Angola Energy Review Launch

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					            Ambassador William C. Ramsay
              Deputy Executive Director

             International Energy Agency


Deputy Prime Minister Aguinaldo Jaime, Honourable
Ministers, Vice Ministers, Ambassador Cynthia G.
Efird, Ambassador Ralph Publicover, Ladies and

The importance of energy to Angola

It is a pleasure and an honour to be with you here
today as the representative of the International
Energy Agency to mark the publication of our in-depth
review of Angolan energy policy.

For anyone in the energy field, Angola is a land of
intriguing contrasts, complexities and challenges. You
are blessed with substantial oil and gas reserves which
make you the second largest oil producer in sub-
Saharan Africa and a major player in world oil
markets. On the other hand, following twenty five
years of civil war, too many of your citizens do not
have access to the reliable energy they need for their
daily lives. Electricity is available to less than twenty
percent of Angolans and that electricity is not

sufficiently reliable. Most Angolans rely on wood or
charcoal for their household needs but charcoal is
damaging your forests and your citizens’ health.

The energy sector is essential to meeting the
aspirations of all Angolans for higher living standards.
I know that government and industry already have
substantial developments underway, but this is a tough
challenge and there is much to do.

Why is the IEA involved?
So we in the International Energy Agency were very
pleased to be able to respond to the request of the
government of Angola to provide our assessment of
the elements of a viable energy policy and to identify
key    priorities.  We    recognise   the   important
contribution Angola makes to supplying world markets
with oil-and in future, we hope gas as well. But
greater access to modern energy services for all
Angolans and improved quality of life should be the
logical consequence of this contribution and are
necessary to sustain it.

We adopted the model of peer review that we
regularly use within the IEA to critique each others’
energy policies. Our Member countries find that their
policy development benefits from the informed but
independent assessments the IEA can bring to their

So last year an IEA team of energy experts visited
Angola and held a broad range of in-depth discussions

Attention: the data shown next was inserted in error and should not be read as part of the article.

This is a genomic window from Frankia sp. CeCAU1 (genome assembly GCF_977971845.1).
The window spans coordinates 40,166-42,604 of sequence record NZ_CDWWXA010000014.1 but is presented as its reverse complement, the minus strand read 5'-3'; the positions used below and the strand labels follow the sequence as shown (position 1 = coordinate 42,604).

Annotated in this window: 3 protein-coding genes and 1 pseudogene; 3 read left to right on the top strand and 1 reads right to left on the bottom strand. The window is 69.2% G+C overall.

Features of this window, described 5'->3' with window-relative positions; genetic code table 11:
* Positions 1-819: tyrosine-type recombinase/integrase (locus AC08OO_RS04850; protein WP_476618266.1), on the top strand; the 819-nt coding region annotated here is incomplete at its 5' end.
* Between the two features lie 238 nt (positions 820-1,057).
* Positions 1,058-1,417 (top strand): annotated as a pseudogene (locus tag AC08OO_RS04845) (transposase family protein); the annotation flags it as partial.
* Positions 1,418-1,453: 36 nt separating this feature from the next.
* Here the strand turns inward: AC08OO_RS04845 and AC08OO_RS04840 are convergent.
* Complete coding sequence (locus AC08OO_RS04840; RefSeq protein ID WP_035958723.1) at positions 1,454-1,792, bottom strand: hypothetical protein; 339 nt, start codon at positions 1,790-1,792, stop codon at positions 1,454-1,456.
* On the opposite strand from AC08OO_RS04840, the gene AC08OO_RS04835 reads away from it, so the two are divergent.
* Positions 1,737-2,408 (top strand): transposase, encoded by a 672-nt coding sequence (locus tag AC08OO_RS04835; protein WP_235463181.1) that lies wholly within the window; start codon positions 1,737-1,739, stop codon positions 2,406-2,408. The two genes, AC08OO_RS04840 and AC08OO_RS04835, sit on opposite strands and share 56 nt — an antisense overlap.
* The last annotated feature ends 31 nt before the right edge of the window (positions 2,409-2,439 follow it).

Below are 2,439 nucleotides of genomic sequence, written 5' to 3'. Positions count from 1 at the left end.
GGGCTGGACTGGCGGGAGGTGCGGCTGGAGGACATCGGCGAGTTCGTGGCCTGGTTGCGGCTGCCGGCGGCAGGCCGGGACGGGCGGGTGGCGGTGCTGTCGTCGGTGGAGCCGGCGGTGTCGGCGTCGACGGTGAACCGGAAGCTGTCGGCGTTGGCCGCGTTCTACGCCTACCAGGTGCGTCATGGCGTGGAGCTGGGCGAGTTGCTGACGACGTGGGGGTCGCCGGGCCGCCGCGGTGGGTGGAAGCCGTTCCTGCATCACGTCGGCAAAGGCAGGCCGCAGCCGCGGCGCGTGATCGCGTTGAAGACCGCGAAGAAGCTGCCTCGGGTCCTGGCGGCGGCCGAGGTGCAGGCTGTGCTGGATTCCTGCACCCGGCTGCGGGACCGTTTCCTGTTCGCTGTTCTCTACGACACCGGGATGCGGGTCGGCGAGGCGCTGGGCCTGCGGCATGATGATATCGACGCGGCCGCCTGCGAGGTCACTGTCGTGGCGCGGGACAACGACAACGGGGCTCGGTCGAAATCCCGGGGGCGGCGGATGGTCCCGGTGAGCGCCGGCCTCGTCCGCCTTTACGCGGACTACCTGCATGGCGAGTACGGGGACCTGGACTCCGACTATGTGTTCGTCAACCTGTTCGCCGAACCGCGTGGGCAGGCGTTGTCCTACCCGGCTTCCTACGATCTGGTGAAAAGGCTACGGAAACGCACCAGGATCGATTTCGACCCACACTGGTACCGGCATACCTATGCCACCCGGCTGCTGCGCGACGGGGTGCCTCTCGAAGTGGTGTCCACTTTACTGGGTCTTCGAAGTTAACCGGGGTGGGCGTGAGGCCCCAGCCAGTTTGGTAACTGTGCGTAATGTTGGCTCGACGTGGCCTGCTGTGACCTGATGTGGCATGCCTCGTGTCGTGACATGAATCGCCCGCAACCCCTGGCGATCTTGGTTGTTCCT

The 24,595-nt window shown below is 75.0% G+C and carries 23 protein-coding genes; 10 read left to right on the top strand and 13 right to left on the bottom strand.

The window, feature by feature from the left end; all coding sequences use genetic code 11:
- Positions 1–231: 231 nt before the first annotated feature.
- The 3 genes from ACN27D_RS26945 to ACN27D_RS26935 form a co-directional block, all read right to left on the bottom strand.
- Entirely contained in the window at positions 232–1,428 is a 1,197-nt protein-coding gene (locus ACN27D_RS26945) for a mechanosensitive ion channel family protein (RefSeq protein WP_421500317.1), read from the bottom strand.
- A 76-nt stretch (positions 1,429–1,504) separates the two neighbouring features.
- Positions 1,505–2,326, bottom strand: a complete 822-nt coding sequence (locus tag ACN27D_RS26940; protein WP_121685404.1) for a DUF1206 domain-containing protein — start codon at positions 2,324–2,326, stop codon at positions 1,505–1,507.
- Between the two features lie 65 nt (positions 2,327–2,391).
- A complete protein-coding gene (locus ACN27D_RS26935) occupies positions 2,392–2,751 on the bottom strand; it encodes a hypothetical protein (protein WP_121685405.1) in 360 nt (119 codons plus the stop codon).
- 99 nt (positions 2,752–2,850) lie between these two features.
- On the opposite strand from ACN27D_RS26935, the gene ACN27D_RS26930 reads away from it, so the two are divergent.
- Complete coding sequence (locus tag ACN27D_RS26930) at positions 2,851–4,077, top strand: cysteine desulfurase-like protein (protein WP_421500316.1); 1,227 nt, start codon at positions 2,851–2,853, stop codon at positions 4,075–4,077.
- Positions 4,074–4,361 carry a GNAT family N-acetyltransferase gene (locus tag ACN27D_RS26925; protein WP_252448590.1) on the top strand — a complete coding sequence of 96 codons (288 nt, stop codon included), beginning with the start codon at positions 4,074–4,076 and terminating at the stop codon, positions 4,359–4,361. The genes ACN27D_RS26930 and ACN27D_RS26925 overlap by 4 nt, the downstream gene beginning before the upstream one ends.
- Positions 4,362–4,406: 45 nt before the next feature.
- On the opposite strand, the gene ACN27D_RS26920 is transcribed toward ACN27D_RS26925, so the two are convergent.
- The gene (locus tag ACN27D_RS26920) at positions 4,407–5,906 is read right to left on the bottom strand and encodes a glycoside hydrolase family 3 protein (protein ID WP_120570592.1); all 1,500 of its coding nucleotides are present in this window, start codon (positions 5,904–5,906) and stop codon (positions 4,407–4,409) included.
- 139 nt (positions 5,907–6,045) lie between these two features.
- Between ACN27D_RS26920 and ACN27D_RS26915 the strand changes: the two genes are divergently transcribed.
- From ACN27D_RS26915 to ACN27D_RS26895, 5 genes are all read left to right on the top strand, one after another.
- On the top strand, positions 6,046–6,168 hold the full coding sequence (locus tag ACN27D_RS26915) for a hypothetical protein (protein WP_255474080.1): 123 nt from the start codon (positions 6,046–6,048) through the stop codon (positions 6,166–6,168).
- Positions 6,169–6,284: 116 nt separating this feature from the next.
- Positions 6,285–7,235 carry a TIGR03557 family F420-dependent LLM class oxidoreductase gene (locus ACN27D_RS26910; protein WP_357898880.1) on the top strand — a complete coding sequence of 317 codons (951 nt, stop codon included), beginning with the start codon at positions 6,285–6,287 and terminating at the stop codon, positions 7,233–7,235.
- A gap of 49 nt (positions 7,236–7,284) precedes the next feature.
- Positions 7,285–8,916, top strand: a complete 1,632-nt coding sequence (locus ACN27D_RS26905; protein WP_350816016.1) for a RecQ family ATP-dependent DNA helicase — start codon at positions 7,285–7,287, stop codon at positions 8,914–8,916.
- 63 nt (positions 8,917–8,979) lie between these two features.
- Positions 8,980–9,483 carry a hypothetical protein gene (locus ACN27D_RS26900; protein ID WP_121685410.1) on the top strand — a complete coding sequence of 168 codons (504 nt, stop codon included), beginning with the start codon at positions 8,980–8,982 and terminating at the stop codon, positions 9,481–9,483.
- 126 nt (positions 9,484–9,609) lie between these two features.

with Angolan authorities, the private sector and the
international community here. We needed to
understand your views on the state of energy
development in the country and your plans and
aspirations for the future. The team then formed its
own independent judgment, just as we would do in
assessing one of our own member states.

 The publication we are presenting today is the result
of the team’s work. The book is entitled: Angola;
Towards an Energy Strategy.

The Review’s recommendations
Let me turn to the team’s key findings and some of
our recommendations. We focused the report on those
energy sub-sectors likely to play the largest role in
meeting domestic demand for modern energy services,
notably electricity and domestic demand for oil
products. Given the extremely large role biomass
currently plays in meeting the bulk of household
energy needs, this sub-sector. is also featured, with
emphasis on improving the sustainability of biomass

The Review recognizes that Angola has embarked on a
massive programme of general reconstruction, with
considerable focus on the energy sector. In Angola;
Towards an Energy Strategy we offer the government
our perspective and energy expertise on what we feel
to be the top priorities to be addressed to achieve a
sustainable energy future for the people of Angola.

Electricity is key. It is the leading indicator of
growing prosperity and the principal driver of a
modern society.       Improving access to electricity
services throughout the country is critical to Angola’s
economic and human development. The Review proposes
integrated solutions which take into account both the
supply and the demand side of the problems. The
electricity sector requires significant investment but is
currently not able to generate sufficient funds. Not
only do tariffs not cover costs, but collection rates on
bills are low. While raising tariffs is important, simply
raising tariffs may in fact aggravate the non-payment
problem if higher tariffs are not accompanied by
better service and by efforts to improve billing and

We therefore recommend, as a priority, that
collection rates of electricity bills be improved before
new tariffs are established in the electricity sector.
Priority investment is needed to improve information
systems in the sector, at least the implementation of

reliable metering throughout the system. A rational
rate structure, metering systems and more effective
collections are essential to building a viable national
electricity business.

The Review recognises the importance to the Angolan
economy of revenues from the upstream oil sector. It
is critical that this sector continues to run smoothly.
The Review recommends that the upstream oil sector